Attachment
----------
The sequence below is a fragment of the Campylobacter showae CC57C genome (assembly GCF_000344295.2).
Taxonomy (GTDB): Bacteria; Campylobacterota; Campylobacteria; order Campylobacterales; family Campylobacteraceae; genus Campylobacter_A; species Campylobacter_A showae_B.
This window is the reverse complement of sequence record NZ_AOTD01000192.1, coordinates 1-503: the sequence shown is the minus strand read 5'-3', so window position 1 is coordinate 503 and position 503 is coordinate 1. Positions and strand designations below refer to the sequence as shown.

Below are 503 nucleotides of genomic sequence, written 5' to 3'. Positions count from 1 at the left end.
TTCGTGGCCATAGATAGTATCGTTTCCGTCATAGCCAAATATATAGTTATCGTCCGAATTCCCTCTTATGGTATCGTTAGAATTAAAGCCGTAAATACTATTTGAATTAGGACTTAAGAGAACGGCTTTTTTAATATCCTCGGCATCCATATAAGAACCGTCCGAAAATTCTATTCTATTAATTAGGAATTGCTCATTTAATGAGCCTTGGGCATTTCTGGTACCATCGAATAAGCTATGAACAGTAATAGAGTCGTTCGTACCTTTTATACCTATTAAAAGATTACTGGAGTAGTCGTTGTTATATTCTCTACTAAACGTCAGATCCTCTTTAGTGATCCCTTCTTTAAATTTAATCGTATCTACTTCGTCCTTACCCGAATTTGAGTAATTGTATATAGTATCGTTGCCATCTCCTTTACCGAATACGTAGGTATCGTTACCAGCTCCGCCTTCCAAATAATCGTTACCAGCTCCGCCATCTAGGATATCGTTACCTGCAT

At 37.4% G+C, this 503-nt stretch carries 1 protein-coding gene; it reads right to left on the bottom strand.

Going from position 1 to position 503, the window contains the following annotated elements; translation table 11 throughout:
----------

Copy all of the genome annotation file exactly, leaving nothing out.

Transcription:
The sequence below is a fragment of the Campylobacter showae CC57C genome (assembly GCF_000344295.2).
Taxonomy (GTDB): Bacteria; Campylobacterota; Campylobacteria; order Campylobacterales; family Campylobacteraceae; genus Campylobacter_A; species Campylobacter_A showae_B.
This window is the reverse complement of sequence record NZ_AOTD01000192.1, coordinates 1-503: the sequence shown is the minus strand read 5'-3', so window position 1 is coordinate 503 and position 503 is coordinate 1. Positions and strand designations below refer to the sequence as shown.

Below are 503 nucleotides of genomic sequence, written 5' to 3'. Positions count from 1 at the left end.
TTCGTGGCCATAGATAGTATCGTTTCCGTCATAGCCAAATATATAGTTATCGTCCGAATTCCCTCTTATGGTATCGTTAGAATTAAAGCCGTAAATACTATTTGAATTAGGACTTAAGAGAACGGCTTTTTTAATATCCTCGGCATCCATATAAGAACCGTCCGAAAATTCTATTCTATTAATTAGGAATTGCTCATTTAATGAGCCTTGGGCATTTCTGGTACCATCGAATAAGCTATGAACAGTAATAGAGTCGTTCGTACCTTTTATACCTATTAAAAGATTACTGGAGTAGTCGTTGTTATATTCTCTACTAAACGTCAGATCCTCTTTAGTGATCCCTTCTTTAAATTTAATCGTATCTACTTCGTCCTTACCCGAATTTGAGTAATTGTATATAGTATCGTTGCCATCTCCTTTACCGAATACGTAGGTATCGTTACCAGCTCCGCCTTCCAAATAATCGTTACCAGCTCCGCCATCTAGGATATCGTTACCTGCAT

At 37.4% G+C, this 503-nt stretch carries 1 protein-coding gene; it reads right to left on the bottom strand.

Going from position 1 to position 503, the window contains the following annotated elements; translation table 11 throughout: